Is There Room for Both?
Resin prints look fantastic and it may be tempting to think of SLA as superior to FDM, but that is not the whole story. They are different tools, and good at different things. Unless your needs are very specific, you’ll probably benefit from access to both.
If you need to print small objects with good surface finish and detail resolution, and you can deal with the added hassles of working with resin, then SLA is definitely for you. But even if you only print small objects, a working FDM printer can easily earn its place on your workbench with the ability to create functional parts without any significant setup and cleanup. If you’re considering an SLA printer, don’t plan to ditch FDM just yet.
I regularly use both but personally, I always choose a filament-based printer if possible; even if a final model will eventually be printed in resin, it’s simply cheaper and faster and easier to prototype and iterate with FDM.
If you have access to both, has this also been your experience? Do you know of a niche for resin printing that hits the spot in a way nothing else does, the way SLA has done with tabletop enthusiasts? We want to hear all about it, so let us know in the comments.
The filaments in question are VARIOSHORE TPU and LW-PLA, both by ColorFabb. Both filaments have a blowing agent added to the formulation, which releases gas as the temperature is increased. This causes bubbles to form, creating a cellular structure, which decreases the density and increases the flexibility of the printed part. This isn’t the first time that foaming is sold as a feature, but previously it was only done for aesthetic purposes in Polymaker’s Polywood filament.
Before putting the materials through his excellent test procedures, [Stefan] first goes through the process of tuning the print settings. This can be tricky because of the foaming, which increases the effective volume of the plastic, requiring careful adjustment of the extrusion rate. Foaming in the PLA filament reached its maximum foaming at 250 C, at which its density was 44% of the unfoamed filament.
In testing the physical properties, [Stefan] found that the tensile strength and stiffness of printed parts are reduced as foaming increases, but the impact strength is improved. He concludes that the lightweight PLA can have some interesting applications because of the reduced weight and increased impact strength, with 3D printed RC aircraft being an excellent example of this. It should also be possible to change the between layers, effectively sandwiching the foamed layers between solid skins.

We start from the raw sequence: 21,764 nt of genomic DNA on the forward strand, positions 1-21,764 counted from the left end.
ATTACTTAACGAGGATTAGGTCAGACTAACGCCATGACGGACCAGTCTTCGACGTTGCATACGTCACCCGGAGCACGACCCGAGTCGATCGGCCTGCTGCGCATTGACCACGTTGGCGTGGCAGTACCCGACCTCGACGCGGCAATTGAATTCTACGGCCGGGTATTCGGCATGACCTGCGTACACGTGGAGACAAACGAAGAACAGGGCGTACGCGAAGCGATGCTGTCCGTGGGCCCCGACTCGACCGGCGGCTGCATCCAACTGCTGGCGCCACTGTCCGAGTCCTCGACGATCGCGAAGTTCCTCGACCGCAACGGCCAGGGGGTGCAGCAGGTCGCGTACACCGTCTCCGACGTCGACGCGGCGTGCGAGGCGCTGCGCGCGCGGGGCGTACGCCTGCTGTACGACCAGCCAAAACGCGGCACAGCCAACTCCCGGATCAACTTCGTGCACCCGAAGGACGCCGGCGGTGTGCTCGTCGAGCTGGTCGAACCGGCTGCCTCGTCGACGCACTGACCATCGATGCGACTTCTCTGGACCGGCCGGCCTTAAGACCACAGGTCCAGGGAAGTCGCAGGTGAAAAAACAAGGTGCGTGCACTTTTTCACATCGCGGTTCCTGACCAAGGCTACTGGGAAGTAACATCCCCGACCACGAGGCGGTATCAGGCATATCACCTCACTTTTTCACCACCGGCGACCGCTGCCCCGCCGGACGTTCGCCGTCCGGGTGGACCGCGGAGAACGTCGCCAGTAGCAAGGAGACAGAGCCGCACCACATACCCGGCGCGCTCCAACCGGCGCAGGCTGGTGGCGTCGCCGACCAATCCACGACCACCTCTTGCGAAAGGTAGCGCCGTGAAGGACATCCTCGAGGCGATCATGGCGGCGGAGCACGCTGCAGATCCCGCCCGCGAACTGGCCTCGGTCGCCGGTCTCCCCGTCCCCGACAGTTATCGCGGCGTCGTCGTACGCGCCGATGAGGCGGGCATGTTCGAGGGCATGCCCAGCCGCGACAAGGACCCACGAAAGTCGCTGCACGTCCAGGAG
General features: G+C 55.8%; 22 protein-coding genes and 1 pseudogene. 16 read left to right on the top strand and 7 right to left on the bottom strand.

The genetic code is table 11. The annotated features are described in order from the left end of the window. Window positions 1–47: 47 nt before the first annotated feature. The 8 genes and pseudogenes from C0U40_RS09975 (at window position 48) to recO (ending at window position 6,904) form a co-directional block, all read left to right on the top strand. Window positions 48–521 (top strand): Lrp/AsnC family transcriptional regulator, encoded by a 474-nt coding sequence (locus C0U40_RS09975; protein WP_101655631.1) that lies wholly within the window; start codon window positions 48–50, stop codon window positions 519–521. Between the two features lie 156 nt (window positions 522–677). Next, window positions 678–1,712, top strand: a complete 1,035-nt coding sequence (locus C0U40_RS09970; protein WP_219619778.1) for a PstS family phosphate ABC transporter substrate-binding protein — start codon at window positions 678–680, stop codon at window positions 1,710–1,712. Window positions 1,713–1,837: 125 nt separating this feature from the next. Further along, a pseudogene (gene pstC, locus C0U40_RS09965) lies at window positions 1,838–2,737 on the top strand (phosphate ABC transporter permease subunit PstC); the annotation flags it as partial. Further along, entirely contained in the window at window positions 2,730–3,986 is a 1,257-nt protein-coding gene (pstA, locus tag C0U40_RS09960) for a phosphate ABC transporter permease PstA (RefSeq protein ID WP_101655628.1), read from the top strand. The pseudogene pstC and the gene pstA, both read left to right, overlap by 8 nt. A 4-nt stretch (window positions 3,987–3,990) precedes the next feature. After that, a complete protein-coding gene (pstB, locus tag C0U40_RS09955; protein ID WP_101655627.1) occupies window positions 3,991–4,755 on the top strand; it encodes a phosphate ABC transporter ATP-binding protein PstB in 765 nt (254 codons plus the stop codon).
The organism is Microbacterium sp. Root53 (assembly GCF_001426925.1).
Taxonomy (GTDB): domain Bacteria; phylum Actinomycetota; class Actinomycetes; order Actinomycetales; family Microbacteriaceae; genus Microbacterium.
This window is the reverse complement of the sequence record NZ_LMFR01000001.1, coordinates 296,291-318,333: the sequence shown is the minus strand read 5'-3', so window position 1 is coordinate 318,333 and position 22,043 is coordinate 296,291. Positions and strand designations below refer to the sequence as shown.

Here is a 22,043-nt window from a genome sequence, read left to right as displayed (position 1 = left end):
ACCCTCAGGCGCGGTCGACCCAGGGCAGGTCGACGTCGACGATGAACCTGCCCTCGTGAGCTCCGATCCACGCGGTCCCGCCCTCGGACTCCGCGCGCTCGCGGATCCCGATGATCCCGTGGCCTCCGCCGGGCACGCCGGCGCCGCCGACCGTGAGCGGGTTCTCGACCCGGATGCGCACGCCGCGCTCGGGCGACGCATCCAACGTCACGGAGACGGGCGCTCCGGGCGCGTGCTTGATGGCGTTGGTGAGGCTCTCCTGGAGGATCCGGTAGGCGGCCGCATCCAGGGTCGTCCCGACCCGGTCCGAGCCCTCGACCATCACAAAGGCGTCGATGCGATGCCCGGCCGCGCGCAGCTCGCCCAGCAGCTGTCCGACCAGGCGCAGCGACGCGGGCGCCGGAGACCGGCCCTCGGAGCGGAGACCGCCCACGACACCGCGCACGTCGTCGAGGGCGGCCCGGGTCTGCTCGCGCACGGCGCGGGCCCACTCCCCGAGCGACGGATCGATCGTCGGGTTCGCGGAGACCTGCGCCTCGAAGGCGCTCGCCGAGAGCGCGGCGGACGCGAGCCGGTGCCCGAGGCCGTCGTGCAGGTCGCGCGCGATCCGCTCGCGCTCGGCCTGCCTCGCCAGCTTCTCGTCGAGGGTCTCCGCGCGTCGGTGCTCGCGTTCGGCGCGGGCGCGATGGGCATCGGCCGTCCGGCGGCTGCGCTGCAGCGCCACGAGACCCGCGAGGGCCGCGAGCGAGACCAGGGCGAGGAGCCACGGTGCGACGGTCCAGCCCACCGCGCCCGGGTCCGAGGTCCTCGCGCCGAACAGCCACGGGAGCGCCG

In graduate school, I had a seminar course where one of the sections was about X-ray crystallography. I was excited, because being able to discern the three-dimensional structure of macromolecules just by shining X-rays on them seemed like magic to me. And thanks to a lackluster professor, after the section it remained just as much of a mystery.
If only I’d had [Steve Mould] as a teacher back then. His latest video does an outstanding job explaining X-ray crystallography by scaling up the problem considerably, using the longer wavelength of light and a macroscopic target. He begins with a review of diffraction patterns, those alternating light and dark bands of constructive and destructive interference that result when light shines on two closely spaced slits — the famous “Double-Slit Experiment” that showed light behaves both as a particle and as a wave and provided our first glimpse of quantum mechanics. [Steve] then doubled down on the double-slit, placing another pair of slits in the path of the first. This revealed a grid of spots rather than alternating bands, with the angle between axes dependent on the angle of the slit pairs to each other.
Photograph 51, an X-ray crystallogram of the B-form of DNA, by Gosling and Franklin, 1952. Source: Wikipedia